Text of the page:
Lawmaker wants Pledge of Allegiance mandated in Arizona classrooms
PHOENIX — An Arizona state representative wants to mandate that all public school students say the Pledge of Allegiance every day.
HB 2017, sponsored by Rep. John Fillmore (R-Apache Junction), would require parental permission to opt out.
But the American Civil Liberties Union of Arizona says the law would violate the constitution.
“You know, the Supreme Court made it clear decades ago that forcing students to participate in the Pledge of Allegiance is unconstitutional,” ACLU spokeswoman Marcella Taracena told KTAR News 92.3 FM on Tuesday.
She pointed to the Supreme Court case West Virginia State Board of Education v. Barnette in 1943 and said the First Amendment protects students from punishment for not reciting the pledge.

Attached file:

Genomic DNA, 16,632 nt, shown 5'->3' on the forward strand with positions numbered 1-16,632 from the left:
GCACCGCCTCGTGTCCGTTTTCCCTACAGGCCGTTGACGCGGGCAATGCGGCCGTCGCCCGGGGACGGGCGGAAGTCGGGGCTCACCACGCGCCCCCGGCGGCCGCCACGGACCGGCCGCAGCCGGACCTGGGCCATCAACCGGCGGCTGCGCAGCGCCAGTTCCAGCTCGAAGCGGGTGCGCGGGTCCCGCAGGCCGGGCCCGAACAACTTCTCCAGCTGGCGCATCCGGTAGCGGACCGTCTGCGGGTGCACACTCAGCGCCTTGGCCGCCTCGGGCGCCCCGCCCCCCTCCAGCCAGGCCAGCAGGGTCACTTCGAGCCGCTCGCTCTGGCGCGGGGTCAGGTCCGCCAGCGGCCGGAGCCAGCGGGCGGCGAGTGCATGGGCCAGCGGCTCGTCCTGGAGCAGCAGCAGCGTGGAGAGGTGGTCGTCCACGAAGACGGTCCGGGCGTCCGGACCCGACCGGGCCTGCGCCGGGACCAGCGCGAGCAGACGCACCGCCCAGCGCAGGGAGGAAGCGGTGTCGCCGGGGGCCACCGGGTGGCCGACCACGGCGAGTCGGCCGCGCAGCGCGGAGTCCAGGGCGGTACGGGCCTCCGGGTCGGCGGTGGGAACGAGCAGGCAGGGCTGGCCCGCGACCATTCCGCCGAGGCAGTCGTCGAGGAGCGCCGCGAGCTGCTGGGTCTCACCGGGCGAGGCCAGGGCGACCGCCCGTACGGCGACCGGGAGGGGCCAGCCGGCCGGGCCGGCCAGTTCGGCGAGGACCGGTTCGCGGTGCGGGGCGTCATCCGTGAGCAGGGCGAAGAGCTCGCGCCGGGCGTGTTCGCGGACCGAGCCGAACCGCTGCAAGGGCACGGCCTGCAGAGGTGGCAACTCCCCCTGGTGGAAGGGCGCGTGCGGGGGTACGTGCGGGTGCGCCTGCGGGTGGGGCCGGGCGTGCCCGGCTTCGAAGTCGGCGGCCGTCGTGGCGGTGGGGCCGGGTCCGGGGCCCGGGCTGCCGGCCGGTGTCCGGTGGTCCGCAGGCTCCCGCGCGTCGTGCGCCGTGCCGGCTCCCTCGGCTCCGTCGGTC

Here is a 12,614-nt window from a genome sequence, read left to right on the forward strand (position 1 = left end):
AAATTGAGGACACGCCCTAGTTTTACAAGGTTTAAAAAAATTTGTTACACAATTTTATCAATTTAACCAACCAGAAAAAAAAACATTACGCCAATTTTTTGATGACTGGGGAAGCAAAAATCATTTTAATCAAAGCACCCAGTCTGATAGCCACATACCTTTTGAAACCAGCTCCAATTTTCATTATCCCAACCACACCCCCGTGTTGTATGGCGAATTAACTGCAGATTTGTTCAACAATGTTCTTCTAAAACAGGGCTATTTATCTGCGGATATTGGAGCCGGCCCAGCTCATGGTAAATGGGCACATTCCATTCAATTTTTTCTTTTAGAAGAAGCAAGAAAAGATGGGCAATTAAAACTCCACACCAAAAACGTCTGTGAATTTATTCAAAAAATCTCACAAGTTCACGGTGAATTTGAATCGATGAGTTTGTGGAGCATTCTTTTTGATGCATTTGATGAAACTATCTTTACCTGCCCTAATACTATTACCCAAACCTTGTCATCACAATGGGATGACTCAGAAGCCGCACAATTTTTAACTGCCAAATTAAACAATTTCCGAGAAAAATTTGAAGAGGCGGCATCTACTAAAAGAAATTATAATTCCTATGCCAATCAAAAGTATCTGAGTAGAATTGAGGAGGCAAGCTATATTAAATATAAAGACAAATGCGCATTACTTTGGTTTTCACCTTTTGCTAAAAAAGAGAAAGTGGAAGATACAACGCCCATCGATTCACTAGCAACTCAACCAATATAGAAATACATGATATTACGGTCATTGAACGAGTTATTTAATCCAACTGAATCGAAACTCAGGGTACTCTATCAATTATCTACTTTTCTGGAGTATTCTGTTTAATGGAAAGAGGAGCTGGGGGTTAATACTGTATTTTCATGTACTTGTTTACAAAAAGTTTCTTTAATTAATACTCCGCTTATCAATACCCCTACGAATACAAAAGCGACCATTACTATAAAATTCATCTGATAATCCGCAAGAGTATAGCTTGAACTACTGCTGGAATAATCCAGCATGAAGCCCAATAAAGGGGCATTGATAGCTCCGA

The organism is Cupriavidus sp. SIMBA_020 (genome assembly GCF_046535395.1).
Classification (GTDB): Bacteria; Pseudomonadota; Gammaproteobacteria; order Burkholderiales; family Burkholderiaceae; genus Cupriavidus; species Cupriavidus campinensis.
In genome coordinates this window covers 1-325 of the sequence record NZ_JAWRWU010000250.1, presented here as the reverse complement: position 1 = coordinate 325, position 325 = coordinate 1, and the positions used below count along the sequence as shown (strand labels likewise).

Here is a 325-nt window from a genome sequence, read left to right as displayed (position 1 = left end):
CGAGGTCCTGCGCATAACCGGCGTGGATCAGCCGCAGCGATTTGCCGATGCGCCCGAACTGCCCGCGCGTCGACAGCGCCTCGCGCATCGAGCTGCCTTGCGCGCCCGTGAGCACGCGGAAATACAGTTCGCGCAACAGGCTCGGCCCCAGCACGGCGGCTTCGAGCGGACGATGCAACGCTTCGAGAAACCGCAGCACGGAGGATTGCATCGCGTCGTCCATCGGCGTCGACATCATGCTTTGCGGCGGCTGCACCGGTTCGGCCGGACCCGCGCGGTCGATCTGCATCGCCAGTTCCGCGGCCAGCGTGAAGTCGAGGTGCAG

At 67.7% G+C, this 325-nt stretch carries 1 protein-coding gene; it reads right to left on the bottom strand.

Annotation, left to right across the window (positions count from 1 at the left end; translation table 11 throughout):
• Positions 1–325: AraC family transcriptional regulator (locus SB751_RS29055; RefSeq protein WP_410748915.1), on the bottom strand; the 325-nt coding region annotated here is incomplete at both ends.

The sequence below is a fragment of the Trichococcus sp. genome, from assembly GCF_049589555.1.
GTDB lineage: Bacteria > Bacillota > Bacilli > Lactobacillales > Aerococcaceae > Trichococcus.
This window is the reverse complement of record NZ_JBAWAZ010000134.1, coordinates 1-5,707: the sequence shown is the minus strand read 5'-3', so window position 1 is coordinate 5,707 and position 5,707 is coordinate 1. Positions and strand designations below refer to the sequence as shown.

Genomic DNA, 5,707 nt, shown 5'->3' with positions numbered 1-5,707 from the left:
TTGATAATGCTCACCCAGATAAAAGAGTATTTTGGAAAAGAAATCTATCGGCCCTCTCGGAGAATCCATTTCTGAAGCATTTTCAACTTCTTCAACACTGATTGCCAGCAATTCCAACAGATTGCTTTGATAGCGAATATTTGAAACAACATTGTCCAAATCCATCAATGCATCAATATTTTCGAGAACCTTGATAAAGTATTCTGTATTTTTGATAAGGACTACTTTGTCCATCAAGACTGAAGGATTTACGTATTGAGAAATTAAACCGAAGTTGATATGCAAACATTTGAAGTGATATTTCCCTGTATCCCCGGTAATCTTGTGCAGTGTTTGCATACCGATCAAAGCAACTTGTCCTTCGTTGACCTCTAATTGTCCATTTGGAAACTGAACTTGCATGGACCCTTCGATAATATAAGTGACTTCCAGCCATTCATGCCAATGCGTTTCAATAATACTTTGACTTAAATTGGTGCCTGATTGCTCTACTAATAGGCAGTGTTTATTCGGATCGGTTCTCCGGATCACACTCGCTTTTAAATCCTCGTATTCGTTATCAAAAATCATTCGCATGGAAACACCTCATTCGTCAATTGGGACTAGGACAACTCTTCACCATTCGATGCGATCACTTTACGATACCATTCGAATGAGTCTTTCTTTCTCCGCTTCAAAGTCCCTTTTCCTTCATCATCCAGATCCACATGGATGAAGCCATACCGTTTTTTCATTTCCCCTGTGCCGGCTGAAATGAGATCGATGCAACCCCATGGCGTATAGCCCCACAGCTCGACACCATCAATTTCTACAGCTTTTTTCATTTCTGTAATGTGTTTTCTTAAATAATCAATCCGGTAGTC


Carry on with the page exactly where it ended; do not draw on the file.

“Requiring them to seek parent approval takes away that individual right,” Taracena said.
“What if the student has conflicting views with the parent? What if the student is estranged? Or, what if they have opposing political views? This can really chill their speech because it’s requiring kids to seek that approval.”
The bill would also require public school students to engage in at least one minute of “quiet reflection and moral reasoning” each day unless excused by a parent.
Fillmore also filed HB 2005, which would end dating abuse education in Arizona schools.
He did not immediately respond to a request for comment.